SSA Pub. 64-063


A Guide For Health Professionals

      When an individual with Chronic Fatigue Syndrome (CFS), also known as Chronic Fatigue and Immune Dysfunction Syndrome (CFIDS), applies for Social Security disability benefits, we must decide whether he or she is disabled under the law. We base our decision on information you provide and other evidence, including information provided by the individual. The following guidelines will help you understand the kind of information we need to evaluate claims filed by individuals with CFS.


      Under Social Security law, an individual is considered disabled if he or she is:

  • unable to do any substantial gainful work activity because of a medical condition (or conditions), that has lasted, or can be expected to last, for at least 12 months, or that is expected to result in death;
  • or, in the case of an individual under the age of 18, if he or she suffers from any medically determinable physical or mental impairment of comparable severity.

          The medical condition(s) must be shown to exist by means of medically acceptable clinical and laboratory findings. Under the law, symptoms alone cannot be the basis for a finding of disability, although the effects of symptoms may be an important factor in our decision whether a person is disabled.
          If the medical evidence alone shows that a person is clearly disabled or not disabled, we decide the case on that information. Otherwise, we go on to consider other factors, such as functional capacity in light of the person's impairment(s), age, education, and work background. For a child under age 18, we generally consider the child's ability to function independently, appropriately, and effectively in an age-appropriate manner.


          We need information from you that will help us to determine the existence, severity, and duration of the person's impairment(s). Your report should include a thorough medical history, and all pertinent clinical and laboratory findings (both positive and negative) from your examination of the person. Copies of laboratory results should be provided if available. Also, provide the results of any mental status examination, including any psychometric testing.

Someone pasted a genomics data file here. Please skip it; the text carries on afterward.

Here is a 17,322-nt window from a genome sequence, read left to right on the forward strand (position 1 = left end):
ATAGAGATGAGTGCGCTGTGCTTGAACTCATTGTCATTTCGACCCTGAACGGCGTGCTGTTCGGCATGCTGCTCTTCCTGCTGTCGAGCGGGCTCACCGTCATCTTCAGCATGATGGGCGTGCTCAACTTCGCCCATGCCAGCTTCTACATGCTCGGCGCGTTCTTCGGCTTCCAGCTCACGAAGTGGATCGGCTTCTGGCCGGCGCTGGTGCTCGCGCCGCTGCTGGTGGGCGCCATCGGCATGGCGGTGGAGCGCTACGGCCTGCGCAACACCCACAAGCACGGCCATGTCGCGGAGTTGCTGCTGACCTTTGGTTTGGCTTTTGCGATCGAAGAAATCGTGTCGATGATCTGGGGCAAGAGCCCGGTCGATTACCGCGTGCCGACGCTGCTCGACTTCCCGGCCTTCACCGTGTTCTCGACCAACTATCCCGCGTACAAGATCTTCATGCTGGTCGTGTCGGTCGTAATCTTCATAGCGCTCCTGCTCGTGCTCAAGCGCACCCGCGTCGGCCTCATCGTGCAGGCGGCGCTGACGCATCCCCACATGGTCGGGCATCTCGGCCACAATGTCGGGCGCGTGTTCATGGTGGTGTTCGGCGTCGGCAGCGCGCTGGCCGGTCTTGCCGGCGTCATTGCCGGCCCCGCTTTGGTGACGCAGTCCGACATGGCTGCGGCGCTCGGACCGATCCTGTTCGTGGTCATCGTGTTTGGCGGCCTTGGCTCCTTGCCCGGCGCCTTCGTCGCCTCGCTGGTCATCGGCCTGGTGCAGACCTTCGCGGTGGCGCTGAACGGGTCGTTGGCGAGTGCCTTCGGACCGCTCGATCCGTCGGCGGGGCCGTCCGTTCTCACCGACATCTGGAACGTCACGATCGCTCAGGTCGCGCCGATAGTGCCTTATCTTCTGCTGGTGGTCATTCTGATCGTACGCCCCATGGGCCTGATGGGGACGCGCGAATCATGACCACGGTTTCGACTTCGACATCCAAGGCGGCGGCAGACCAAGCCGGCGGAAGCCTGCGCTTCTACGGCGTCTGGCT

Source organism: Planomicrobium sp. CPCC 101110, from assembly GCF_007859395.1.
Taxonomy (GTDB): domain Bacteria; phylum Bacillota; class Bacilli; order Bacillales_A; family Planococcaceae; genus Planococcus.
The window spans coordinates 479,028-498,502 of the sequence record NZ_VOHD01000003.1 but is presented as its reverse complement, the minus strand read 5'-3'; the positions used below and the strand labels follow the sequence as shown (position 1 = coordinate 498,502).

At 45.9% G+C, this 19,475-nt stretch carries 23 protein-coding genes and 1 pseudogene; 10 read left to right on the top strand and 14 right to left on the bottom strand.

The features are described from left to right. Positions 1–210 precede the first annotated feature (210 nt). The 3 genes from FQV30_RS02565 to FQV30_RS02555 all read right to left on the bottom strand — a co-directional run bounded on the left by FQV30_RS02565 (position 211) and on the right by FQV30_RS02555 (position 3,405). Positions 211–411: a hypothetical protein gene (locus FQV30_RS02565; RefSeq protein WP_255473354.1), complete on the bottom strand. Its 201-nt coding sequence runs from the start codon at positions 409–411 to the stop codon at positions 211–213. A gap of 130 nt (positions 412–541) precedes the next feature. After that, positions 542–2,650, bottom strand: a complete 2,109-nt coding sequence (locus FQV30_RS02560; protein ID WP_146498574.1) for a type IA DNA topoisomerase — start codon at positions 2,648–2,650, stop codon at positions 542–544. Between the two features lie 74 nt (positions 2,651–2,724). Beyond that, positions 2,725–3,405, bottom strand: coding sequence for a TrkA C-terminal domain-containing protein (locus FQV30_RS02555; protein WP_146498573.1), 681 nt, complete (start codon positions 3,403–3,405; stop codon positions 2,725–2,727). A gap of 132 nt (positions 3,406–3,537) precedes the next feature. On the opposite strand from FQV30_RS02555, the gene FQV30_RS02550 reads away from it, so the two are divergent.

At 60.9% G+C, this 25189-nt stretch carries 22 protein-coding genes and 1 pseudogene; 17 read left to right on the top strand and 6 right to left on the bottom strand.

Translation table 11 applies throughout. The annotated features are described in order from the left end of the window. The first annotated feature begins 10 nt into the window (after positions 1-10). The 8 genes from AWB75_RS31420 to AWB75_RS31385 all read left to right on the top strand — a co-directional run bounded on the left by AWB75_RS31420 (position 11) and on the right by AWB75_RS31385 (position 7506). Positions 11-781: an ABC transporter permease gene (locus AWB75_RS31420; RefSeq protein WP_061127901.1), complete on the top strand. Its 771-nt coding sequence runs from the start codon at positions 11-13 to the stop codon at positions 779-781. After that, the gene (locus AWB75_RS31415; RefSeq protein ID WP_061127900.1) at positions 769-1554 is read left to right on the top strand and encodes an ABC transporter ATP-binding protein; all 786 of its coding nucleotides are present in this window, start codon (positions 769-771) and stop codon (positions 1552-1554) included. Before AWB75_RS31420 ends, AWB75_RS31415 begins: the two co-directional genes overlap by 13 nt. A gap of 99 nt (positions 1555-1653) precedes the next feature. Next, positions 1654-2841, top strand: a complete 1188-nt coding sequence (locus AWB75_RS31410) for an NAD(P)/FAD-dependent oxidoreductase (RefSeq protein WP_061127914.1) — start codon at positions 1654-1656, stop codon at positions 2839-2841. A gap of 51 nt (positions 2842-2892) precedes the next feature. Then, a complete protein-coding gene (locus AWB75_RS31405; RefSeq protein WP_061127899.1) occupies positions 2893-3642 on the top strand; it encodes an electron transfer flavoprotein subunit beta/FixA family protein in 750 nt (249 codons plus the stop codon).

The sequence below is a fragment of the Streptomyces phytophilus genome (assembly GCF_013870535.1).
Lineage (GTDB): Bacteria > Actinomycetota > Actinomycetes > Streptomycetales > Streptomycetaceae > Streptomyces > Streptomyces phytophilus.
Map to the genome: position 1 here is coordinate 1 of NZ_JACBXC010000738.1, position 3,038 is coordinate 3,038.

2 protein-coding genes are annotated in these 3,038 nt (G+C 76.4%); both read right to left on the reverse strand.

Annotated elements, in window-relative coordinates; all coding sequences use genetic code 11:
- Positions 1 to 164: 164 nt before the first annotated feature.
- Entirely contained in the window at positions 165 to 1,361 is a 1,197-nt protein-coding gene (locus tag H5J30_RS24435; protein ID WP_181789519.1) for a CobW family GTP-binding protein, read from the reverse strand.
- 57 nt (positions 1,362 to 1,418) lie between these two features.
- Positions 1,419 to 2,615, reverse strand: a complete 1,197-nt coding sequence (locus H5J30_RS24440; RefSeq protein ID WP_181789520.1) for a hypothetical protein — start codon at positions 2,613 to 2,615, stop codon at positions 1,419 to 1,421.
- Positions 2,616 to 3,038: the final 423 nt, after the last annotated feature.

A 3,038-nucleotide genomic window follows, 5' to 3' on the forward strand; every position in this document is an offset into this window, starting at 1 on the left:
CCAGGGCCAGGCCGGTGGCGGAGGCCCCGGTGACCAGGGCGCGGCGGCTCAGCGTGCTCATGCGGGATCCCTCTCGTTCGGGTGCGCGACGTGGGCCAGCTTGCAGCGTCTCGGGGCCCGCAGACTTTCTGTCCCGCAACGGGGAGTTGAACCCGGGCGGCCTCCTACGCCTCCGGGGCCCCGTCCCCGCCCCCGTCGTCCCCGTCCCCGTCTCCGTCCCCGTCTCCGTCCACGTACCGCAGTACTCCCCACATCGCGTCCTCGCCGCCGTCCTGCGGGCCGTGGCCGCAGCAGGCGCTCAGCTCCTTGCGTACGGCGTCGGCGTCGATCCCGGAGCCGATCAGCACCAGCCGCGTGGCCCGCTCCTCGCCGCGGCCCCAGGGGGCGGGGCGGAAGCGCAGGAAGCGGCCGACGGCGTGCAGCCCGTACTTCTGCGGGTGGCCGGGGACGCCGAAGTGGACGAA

Longitudinal clinical records and detailed historical notes discussing the course of the disorder, including treatment and response, are very useful for us since we are interested in the impact of the illness over a period of time. Additionally, any information you are able to provide contrasting your patient's medical condition and functional capabilities since the onset of CFS with that of his or her prior status would be helpful.
          You should also include a statement of your opinion about what work-related activities the person can still do despite his/her impairment. Tell us your opinions about both physical and mental functions and, to the extent possible, the reasons for your opinions, such as the clinical findings and/or your observations of the person. These opinions should reflect the person's abilities to perform work-related activities on a sustained basis, i.e., 8 hours/day and 5 days/week. Your descriptions of any functional limitations you noted throughout the time you treated the patient are very important. Examples of work-related functions include:

  • Physical work-related functions: Walking, standing, sitting, lifting, pushing, pulling, reaching, carrying, and handling.
  • Mental work-related functions: The ability to understand, remember, and carry out simple instructions, the ability to use appropriate judgment, and the ability to respond appropriately to supervision, co workers, and usual work situations, including changes in a routine work setting.

          SSA can pay a reasonable amount for reports (or copies) of medical evidence requested from physicians/psychologists, hospitals, and other non-Federal providers of medical services.


          Our adjudication team consists of a physician or psychologist and a specially trained disability examiner working in the disability determination services (DDS) in the State in which the claimant lives. In evaluating disability for persons with CFS, the team looks at all of the available evidence, including the clinical course from the onset of the illness, and considers the impact of the illness on each affected body system. If the team believes there is not enough information to make a decision, they may call or write you to find out if you have the needed information. If you do not, they may ask you or, in some circumstances, an independent medical source, to provide the information by performing tests or an examination for a fee paid by the DDS.
          Although you may reach a diagnosis of CFS on the basis of your patient's symptomatology (after ruling out other disorders), the Social Security law requires that a disabling impairment be documented by medically acceptable clinical and laboratory findings. Statements merely recounting the symptoms of the applicant or providing only a diagnosis will not establish a medical impairment for purposes of Social Security benefits. We must have reports documenting your objective clinical and laboratory findings. Thus, it is essential that you submit all objective findings available concerning your patient's condition, even if they relate to another disorder or establish that the person has a different condition.

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